In Psalm 53, God speaks twice, because it is an almost verbatim repetition of the fourteenth Psalm, and this is surely intended for our careful notice and encouragement. So we should read these two Psalms together.
The first thing we see is this often-used definition of the fool, the one who says his heart ‘there is no God’. The world may think they excel in wisdom and cleverness, and often they succeed through sheer ruthlessness and cunning, exercising their minds in all kinds of evil schemes, and using their intellect to find ways of shutting out God by despising Him and mocking His name. But in God’s estimation, they are fools. He looks down from heaven to see if any are truly wise, and finds none – the Psalmist by this cannot mean every single person, because later he talks about God’s people, those who will be rescued and whose fortunes will be restored, to the sound of rejoicing. So there is a faithful remnant.
Yet evil men, the fools of verse 1, continue to press down hard on God’s people, eating them like bread, says the Psalmist. To the mocker, nothing seems more irrational than for believers to trust in a God who seems to give no relief – they judge God only according to what they see of His grace in present circumstances, in the moment. And so they sarcastically jeer at God’s people for their groundless confidence, for hoping in a God who seems to give no sign of help as they sink under their calamities.
But the Psalmist ends with words of encouragement that we should ponder in our hearts. The first is that there can be no higher wisdom than to depend on God, and to rest in the certain hope of our salvation. Then he encourages us to continue faithfully in prayer while we suffer under heavy burdens and endure the scorn of fools – Zion is the place from which God had promised to hear the prayers of his servants, and David says that this is where our help will come from, so we should be constant in prayer. Then we are assured that in the end, the fool will face nothing but terror and destruction of a kind they have never known before. We understand that God takes no pleasure in the death of sinners (Ezekiel 18:23) and neither should we, but their certain end takes the sting out of their mockery and oppression.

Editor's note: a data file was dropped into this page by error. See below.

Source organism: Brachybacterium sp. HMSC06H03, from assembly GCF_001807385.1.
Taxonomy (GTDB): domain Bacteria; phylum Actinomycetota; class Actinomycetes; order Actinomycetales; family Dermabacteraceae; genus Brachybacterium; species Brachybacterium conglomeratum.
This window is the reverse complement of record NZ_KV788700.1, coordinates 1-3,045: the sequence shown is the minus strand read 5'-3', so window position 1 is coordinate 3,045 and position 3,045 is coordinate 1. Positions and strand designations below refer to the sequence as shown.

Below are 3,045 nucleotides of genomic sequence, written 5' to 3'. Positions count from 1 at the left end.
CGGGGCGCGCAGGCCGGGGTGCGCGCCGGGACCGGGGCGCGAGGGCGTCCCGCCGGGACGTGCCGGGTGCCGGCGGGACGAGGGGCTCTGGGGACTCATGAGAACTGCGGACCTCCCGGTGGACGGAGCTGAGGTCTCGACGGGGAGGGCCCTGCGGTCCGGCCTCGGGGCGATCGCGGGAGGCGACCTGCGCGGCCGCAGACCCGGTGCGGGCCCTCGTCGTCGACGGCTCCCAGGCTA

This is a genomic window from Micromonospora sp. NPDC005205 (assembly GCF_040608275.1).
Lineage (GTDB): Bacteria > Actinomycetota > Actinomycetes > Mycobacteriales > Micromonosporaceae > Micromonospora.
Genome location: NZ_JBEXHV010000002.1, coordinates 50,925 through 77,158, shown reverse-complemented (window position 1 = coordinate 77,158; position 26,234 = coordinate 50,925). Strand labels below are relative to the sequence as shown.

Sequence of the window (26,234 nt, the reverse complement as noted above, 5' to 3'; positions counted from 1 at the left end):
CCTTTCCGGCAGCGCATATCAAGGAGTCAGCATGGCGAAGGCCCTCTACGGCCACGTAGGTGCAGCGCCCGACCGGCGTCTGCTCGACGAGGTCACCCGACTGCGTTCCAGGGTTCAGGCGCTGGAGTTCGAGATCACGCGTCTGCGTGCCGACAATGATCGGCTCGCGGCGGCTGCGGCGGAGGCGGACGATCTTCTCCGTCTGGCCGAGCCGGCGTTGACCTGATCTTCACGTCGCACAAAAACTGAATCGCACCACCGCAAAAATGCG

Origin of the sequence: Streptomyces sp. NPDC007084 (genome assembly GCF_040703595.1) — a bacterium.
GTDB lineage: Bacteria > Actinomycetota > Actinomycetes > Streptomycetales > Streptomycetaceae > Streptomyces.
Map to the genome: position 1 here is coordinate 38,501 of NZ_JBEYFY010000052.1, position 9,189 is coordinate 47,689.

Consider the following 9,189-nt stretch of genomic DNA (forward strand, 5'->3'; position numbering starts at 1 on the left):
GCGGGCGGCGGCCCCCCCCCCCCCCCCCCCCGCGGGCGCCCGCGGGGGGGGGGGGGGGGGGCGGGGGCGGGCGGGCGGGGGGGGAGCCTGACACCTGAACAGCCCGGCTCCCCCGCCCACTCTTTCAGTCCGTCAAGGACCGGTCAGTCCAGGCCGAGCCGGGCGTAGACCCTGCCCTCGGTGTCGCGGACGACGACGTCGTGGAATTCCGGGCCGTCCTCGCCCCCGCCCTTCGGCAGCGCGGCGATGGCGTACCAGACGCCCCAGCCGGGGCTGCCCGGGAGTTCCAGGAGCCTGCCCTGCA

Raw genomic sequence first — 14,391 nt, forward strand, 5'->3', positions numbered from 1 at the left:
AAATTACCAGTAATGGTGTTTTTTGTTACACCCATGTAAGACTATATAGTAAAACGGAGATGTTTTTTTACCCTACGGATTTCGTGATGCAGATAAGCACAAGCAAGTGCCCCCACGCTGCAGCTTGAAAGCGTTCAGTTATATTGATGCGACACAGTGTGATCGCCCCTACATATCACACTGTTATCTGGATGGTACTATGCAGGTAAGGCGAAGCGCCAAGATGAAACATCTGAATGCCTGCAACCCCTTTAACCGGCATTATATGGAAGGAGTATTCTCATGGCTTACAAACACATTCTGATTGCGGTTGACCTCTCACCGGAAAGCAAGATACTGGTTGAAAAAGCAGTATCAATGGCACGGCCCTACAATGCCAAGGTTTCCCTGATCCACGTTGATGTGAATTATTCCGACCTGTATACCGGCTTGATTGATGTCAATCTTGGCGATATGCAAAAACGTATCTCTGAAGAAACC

Lastly, under all these trials, David thinks not just of himself, but of the whole body of believers, of Israel. Today, even while we are overcome with our own sorrows, let us not neglect the hardships of our brothers and sisters in Christ. Let us pray for each other, encourage each other, and build each other up as we contend for the faith, running like athletes, labouring like farmers, instructing like teachers, fighting like soldiers. For we are one body, and on the last day, we shall together be presented as the perfect, spotless and glorious bride of the Lamb. “They that sow in tears shall reap in joy” (Psalm 126:5)